Saturday, April 02, 2011

Golden Girl

When we talk about Eagles in Kentucky, we usually mean the Bald Eagle, which has a white head and tail. With a wingspread of almost 7 feet, the Golden Eagle is larger than the Bald Eagle, and has a wash of gold feathers on the back of its neck. Golden Eagles are more often found in the mountainous regions of the western states, except, of course, for the Golden Eagle which has come to live at Raptor Rehabilitation of Kentucky.

Eileen Wicker received a phone call from U.S. Fish and Wildlife, asking if she would like to have a Golden Eagle for our education program. A raptor center in Tennessee would be closing due to the illness of the director, and all the birds needed new homes. This eagle is a full amputee, that is, the entire left wing is gone. She had been in a cage for 18 years without being handled or used for education programs. We were warned that she was aggressive, but this was the chance of a lifetime, so John and Eileen drove to TN to get her in September 2010. Under current law, a bird that must have a wing amputated is required be euthanized; however, this bird had been grandfathered in and allowed to live despite this condition making it difficult for her to keep her balance.

Once at the RROKI center, John kept her in a roomy cage where she could have quiet while adjusting to her new surroundings. He started sitting in her cage, reading a book, so she could become accustomed to people. After a while, he put jesses on her legs for a short time. Eventually, he worked to teach her how to sit on his gloved hand for short periods. This is the hardest part for her, since she has a long wing on one side, but none on the other, and has a hard time keeping her balance when not on her motionless perch. By March, 2011, he started taking her to programs where we could set up a perch for her, to familiarize her with groups of people talking and standing nearby. She has become a new star at RROKI!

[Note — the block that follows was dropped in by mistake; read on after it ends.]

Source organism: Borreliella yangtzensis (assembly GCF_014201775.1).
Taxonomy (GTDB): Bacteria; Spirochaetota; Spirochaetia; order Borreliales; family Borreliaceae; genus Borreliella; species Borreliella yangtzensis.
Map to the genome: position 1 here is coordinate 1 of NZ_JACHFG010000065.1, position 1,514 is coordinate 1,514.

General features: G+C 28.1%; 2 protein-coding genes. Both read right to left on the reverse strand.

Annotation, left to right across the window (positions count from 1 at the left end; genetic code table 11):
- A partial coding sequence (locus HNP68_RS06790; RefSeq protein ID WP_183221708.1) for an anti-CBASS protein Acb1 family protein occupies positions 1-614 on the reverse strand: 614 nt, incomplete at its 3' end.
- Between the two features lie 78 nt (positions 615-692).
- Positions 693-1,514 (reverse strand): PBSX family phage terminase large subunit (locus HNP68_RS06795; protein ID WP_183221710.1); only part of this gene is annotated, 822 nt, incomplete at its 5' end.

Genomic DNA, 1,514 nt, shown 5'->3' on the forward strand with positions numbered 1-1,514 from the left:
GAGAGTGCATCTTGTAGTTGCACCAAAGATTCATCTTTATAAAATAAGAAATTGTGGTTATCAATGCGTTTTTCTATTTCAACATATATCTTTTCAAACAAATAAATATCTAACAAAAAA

She does not like wearing jesses (leather straps) around her legs. They flatten her leg feathers down – not attractive at all. She easily learned how to loosen them and pull her foot out, so she's quite an escape artist. When she is at a program we have to keep an eye on her so she doesn’t remove the jesses and walk off!

LG&E is sponsoring our Golden Eagle, as they have supported us in other endeavors for many years. Our eagle was called Charlemagne at her previous home, and everyone agreed that she needs a better name, so the employees at LG&E held a contest to name the Golden Eagle. The winning entry is (ta-DAA) Aurelia, which is Latin for Golden. So welcome to Kentucky, Aurelia, our golden girl!


Mary said...

Just a beautifully written story for as glorious a looking Golden. We traveled out west last year, just so I could view the Bald and Golden Eagles. I was absolutely weeping with joy the first time I saw a Golden soar. The fact that this beauty cannot fly is sad, the fact that her life was spared and she can be used to educate people, that is a great thing. Would there be a way for me to get to meet her and photograph her? I sometimes so regret that I no longer have my Federal Raptor Care and release permit...such a joy being able to be close to any Raptor~

Jen said...

Wow that's awesome.. She's beautiful!

Karen Bonsell said...

Kathy, your pics of the Golden Eagle are beautiful! I hope to get out there someday to see her! Do they ever have tours of Raptor Rehab? Maybe Ryan (Ankeny) & I could visit & write about it on the blog! The presentation at the Beckham meeting was an awesome experience! To be so close to such amazing birds!
Karen Bonsell